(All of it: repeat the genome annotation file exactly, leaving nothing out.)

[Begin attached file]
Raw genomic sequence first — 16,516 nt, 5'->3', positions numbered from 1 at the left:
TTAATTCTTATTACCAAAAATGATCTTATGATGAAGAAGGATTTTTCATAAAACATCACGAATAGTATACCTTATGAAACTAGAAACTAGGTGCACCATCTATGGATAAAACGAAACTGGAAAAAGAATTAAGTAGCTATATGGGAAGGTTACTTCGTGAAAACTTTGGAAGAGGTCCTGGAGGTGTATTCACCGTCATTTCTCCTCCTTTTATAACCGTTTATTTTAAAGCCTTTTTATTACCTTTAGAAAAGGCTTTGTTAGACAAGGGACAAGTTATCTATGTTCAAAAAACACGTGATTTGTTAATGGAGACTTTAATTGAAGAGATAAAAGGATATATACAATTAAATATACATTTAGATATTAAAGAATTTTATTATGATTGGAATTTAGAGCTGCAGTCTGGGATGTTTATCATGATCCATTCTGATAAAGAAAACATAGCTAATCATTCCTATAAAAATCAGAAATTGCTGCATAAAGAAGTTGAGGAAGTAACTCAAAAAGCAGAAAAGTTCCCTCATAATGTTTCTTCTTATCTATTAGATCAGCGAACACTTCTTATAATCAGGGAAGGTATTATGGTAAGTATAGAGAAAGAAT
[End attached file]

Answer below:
Raw genomic sequence first — 16,516 nt, 5'->3', positions numbered from 1 at the left:
TTAATTCTTATTACCAAAAATGATCTTATGATGAAGAAGGATTTTTCATAAAACATCACGAATAGTATACCTTATGAAACTAGAAACTAGGTGCACCATCTATGGATAAAACGAAACTGGAAAAAGAATTAAGTAGCTATATGGGAAGGTTACTTCGTGAAAACTTTGGAAGAGGTCCTGGAGGTGTATTCACCGTCATTTCTCCTCCTTTTATAACCGTTTATTTTAAAGCCTTTTTATTACCTTTAGAAAAGGCTTTGTTAGACAAGGGACAAGTTATCTATGTTCAAAAAACACGTGATTTGTTAATGGAGACTTTAATTGAAGAGATAAAAGGATATATACAATTAAATATACATTTAGATATTAAAGAATTTTATTATGATTGGAATTTAGAGCTGCAGTCTGGGATGTTTATCATGATCCATTCTGATAAAGAAAACATAGCTAATCATTCCTATAAAAATCAGAAATTGCTGCATAAAGAAGTTGAGGAAGTAACTCAAAAAGCAGAAAAGTTCCCTCATAATGTTTCTTCTTATCTATTAGATCAGCGAACACTTCTTATAATCAGGGAAGGTATTATGGTAAGTATAGAGAAAGAAT